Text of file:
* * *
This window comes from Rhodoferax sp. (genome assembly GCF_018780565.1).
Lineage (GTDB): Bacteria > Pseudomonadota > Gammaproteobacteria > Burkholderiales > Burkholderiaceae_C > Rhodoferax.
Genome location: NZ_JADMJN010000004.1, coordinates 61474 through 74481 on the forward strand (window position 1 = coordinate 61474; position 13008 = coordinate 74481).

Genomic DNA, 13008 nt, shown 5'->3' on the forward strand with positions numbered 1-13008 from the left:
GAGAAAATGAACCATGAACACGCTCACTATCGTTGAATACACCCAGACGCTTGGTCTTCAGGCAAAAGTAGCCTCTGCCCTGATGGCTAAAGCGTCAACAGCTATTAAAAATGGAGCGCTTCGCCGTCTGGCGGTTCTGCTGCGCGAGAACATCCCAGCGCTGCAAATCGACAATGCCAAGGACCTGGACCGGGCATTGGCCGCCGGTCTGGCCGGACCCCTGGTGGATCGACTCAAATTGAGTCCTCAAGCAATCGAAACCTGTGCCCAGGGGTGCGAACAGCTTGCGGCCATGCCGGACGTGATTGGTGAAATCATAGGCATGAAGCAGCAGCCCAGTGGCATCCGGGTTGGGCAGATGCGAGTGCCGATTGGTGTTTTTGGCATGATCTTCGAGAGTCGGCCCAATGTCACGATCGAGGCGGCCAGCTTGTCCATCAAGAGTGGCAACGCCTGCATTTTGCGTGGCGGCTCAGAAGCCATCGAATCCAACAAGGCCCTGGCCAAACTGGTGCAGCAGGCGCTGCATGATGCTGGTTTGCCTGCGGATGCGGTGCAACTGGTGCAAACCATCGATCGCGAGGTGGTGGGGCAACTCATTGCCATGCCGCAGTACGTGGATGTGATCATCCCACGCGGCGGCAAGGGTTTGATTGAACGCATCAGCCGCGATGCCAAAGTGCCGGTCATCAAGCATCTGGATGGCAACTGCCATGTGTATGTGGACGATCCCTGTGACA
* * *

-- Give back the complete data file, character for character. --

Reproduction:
This window comes from Rhodoferax sp. (genome assembly GCF_018780565.1).
Lineage (GTDB): Bacteria > Pseudomonadota > Gammaproteobacteria > Burkholderiales > Burkholderiaceae_C > Rhodoferax.
Genome location: NZ_JADMJN010000004.1, coordinates 61474 through 74481 on the forward strand (window position 1 = coordinate 61474; position 13008 = coordinate 74481).

Genomic DNA, 13008 nt, shown 5'->3' on the forward strand with positions numbered 1-13008 from the left:
GAGAAAATGAACCATGAACACGCTCACTATCGTTGAATACACCCAGACGCTTGGTCTTCAGGCAAAAGTAGCCTCTGCCCTGATGGCTAAAGCGTCAACAGCTATTAAAAATGGAGCGCTTCGCCGTCTGGCGGTTCTGCTGCGCGAGAACATCCCAGCGCTGCAAATCGACAATGCCAAGGACCTGGACCGGGCATTGGCCGCCGGTCTGGCCGGACCCCTGGTGGATCGACTCAAATTGAGTCCTCAAGCAATCGAAACCTGTGCCCAGGGGTGCGAACAGCTTGCGGCCATGCCGGACGTGATTGGTGAAATCATAGGCATGAAGCAGCAGCCCAGTGGCATCCGGGTTGGGCAGATGCGAGTGCCGATTGGTGTTTTTGGCATGATCTTCGAGAGTCGGCCCAATGTCACGATCGAGGCGGCCAGCTTGTCCATCAAGAGTGGCAACGCCTGCATTTTGCGTGGCGGCTCAGAAGCCATCGAATCCAACAAGGCCCTGGCCAAACTGGTGCAGCAGGCGCTGCATGATGCTGGTTTGCCTGCGGATGCGGTGCAACTGGTGCAAACCATCGATCGCGAGGTGGTGGGGCAACTCATTGCCATGCCGCAGTACGTGGATGTGATCATCCCACGCGGCGGCAAGGGTTTGATTGAACGCATCAGCCGCGATGCCAAAGTGCCGGTCATCAAGCATCTGGATGGCAACTGCCATGTGTATGTGGACGATCCCTGTGACA